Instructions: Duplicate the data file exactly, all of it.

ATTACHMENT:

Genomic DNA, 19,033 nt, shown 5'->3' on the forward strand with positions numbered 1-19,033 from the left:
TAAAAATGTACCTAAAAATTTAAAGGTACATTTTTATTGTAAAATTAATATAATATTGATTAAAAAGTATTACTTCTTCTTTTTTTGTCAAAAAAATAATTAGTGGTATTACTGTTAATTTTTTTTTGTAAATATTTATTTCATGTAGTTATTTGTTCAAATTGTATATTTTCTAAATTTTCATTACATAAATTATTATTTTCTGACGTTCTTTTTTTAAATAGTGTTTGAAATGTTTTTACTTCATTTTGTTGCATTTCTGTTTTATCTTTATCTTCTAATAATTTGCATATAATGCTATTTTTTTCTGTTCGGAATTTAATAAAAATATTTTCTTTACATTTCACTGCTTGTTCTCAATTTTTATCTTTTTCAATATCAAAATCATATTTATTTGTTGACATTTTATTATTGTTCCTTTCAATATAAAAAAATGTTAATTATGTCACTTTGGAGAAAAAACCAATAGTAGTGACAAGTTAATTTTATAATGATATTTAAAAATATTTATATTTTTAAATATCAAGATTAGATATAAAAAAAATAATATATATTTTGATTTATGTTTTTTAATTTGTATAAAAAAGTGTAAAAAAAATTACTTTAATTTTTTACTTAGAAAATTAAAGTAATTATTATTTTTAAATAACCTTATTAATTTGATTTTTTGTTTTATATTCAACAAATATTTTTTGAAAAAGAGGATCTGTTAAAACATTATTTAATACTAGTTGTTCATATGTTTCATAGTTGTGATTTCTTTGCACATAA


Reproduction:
Genomic DNA, 19,033 nt, shown 5'->3' on the forward strand with positions numbered 1-19,033 from the left:
TAAAAATGTACCTAAAAATTTAAAGGTACATTTTTATTGTAAAATTAATATAATATTGATTAAAAAGTATTACTTCTTCTTTTTTTGTCAAAAAAATAATTAGTGGTATTACTGTTAATTTTTTTTTGTAAATATTTATTTCATGTAGTTATTTGTTCAAATTGTATATTTTCTAAATTTTCATTACATAAATTATTATTTTCTGACGTTCTTTTTTTAAATAGTGTTTGAAATGTTTTTACTTCATTTTGTTGCATTTCTGTTTTATCTTTATCTTCTAATAATTTGCATATAATGCTATTTTTTTCTGTTCGGAATTTAATAAAAATATTTTCTTTACATTTCACTGCTTGTTCTCAATTTTTATCTTTTTCAATATCAAAATCATATTTATTTGTTGACATTTTATTATTGTTCCTTTCAATATAAAAAAATGTTAATTATGTCACTTTGGAGAAAAAACCAATAGTAGTGACAAGTTAATTTTATAATGATATTTAAAAATATTTATATTTTTAAATATCAAGATTAGATATAAAAAAAATAATATATATTTTGATTTATGTTTTTTAATTTGTATAAAAAAGTGTAAAAAAAATTACTTTAATTTTTTACTTAGAAAATTAAAGTAATTATTATTTTTAAATAACCTTATTAATTTGATTTTTTGTTTTATATTCAACAAATATTTTTTGAAAAAGAGGATCTGTTAAAACATTATTTAATACTAGTTGTTCATATGTTTCATAGTTGTGATTTCTTTGCACATAA